The lectures and readings listed here are subject to change, including in response to current events (i.e., major news items).

Tuesday, September 05: Introduction
        Cybersecurity: Technology, Policy and Law
        How the Internet Works

Concepts: Introduction to computer security and the perspectives of the problems and solutions seen from technology, policy, and law.

Readings:
Tuesday, September 12: Cryptography Tutorial
        Software and its Discontents
        Stealing Credentials
        Introcution to Cryptography

Concepts: Concepts to cover: More detailed conversation to ensure a common knowledge amongst the students on deeper topics including:
  • What is cryptography?
  • Symmetric and public key cryptography
  • Public key infrastructure, certificates, and digital signatures
  • Authentication
  • The role of bugs in computer (in)security


Readings:
  • Whitfield Diffie and Martin E. Hellman. Exhaustive cryptanalysis of the NBS data encryption standard. Computer, 10(6):74--84, June 1977. [ http ]
  • R. M. Needham and M. Schroeder. Using encryption for authentication in large networks of computers. Communications of the ACM, 21(12):993--999, December 1978. [ http ]
  • Whitfield Diffie and Susan Landau. Privacy on the Line: the Politics of Wiretapping and Encryption. MIT Press, Cambridge, MA, second edition, 2007. Chapters 2--7. [ http ]
Tuesday, September 19: Fourth Amendment and Foundations of Surveillance Law
Concepts: Basic 4th Amendment doctrine and constitutional limits on government surveillance

Readings:
  • Katz v. United States, 389 U.S. 347 (1967). Read all five opinions.
  • United States v. United States District Court, 407 U.S. 297 (1972)
  • Smith v. Maryland, 442 U.S. 735 (1979).
  • United States v. Truong Dinh Hung, 629 F.2d 908 (4th Cir. 1980)
  • United States v. Jones, 132 S. Ct. 945 (2012). Read all three opinions.
Tuesday, September 26: Surveillance: International Policy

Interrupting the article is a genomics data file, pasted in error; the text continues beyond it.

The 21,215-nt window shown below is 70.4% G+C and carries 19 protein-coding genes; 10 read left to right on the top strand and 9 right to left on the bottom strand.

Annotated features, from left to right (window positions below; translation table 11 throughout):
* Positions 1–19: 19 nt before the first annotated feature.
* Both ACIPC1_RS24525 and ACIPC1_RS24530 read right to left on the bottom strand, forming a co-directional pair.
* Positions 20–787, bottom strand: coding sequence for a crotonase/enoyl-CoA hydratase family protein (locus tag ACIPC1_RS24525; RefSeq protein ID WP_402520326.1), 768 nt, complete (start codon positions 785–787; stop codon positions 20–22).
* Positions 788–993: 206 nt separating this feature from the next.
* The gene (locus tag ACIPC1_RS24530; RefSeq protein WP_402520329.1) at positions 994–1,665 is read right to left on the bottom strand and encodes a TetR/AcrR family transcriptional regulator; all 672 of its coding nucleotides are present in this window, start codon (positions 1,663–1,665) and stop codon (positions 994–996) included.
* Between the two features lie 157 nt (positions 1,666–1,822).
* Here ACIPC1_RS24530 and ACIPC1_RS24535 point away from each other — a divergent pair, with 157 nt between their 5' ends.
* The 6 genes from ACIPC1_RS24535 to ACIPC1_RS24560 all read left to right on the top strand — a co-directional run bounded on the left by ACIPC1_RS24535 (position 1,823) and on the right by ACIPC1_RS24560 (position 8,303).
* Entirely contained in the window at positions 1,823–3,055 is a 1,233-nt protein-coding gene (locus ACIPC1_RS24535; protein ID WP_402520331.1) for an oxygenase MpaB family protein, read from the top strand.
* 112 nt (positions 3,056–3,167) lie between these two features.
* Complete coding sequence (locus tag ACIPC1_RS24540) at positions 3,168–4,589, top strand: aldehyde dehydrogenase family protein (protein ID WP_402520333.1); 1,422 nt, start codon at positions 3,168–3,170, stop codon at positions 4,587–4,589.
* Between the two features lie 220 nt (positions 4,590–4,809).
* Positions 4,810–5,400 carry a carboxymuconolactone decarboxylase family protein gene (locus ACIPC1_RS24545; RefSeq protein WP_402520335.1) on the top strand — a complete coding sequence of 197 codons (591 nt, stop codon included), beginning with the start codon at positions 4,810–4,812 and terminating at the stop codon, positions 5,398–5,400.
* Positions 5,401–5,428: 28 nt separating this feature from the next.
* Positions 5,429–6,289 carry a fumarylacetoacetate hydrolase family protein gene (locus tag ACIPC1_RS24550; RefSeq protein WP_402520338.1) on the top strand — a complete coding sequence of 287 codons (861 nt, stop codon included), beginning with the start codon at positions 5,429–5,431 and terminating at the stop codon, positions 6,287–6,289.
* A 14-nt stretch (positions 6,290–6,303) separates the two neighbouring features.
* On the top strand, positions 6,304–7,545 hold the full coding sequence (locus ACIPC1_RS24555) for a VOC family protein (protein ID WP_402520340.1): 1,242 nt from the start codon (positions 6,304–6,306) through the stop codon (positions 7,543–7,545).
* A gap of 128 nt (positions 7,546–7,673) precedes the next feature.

Concepts:
  • International law on espionage
  • Mutual Legal Assistance Treaties
  • PCLOB reports on Sections 215 and 702


Readings:
  • Vassilis Prevelakis and Diomidis Spinellis. The Athens affair. IEEE Spectrum, 44(7):26--33, July 2007. [ http ]
  • Privacy and Civil Liberties Oversight Board. Report on the telephone records program conducted under Section 215 of the USA PATRIOT Act and on the operations of the Foreign Intelligence Surveillance Court, January 23, 2014. Parts 1-3 only. [ .pdf ]
  • Privacy and Civil Liberties Oversight Board. Report on the surveillance program operated pursuant to Section 702 of the foreign intelligence surveillance act, July 14, 2014. Parts 1-3 only. [ .pdf ]
  • Ellen Nakashima and Andrea Peterson. The British want to come to America---with wiretap orders and search warrants. Washington Post, February 4, 2016. [ .html ]
Tuesday, October 03: Surveillance: How it's Done
        How Does Electronic Surveillance Work Legally?
        How to Wiretap

Concepts:
  • How to obtain a warrant
  • Technical mechanisms
  • Network Investigative Techniques


Readings:
Tuesday, October 10:
Homework due:

Cryptography and Exceptional Access
        A Brief History of the Crypto Wars
        The Problem with Exceptional Access

Concepts:

  • What rights and responsibilities do law enforcement have to devices and communications?
  • What rights and responsibilities do individual citizens have?
  • How will this be affected by new technologies?
  • What are the trade-offs between computer security and societal security? How do these choices affect privacy and innovation?
  • What is the "right" mix? Can there be one?


Readings:
  • Matt Blaze. My life as an international arms courier, January 1995. [ .txt ]
  • Robert Post. Encryption source code and the First Amendment. Berkeley Technology Law Journal, 15(2):713--723, 2000. [ http ]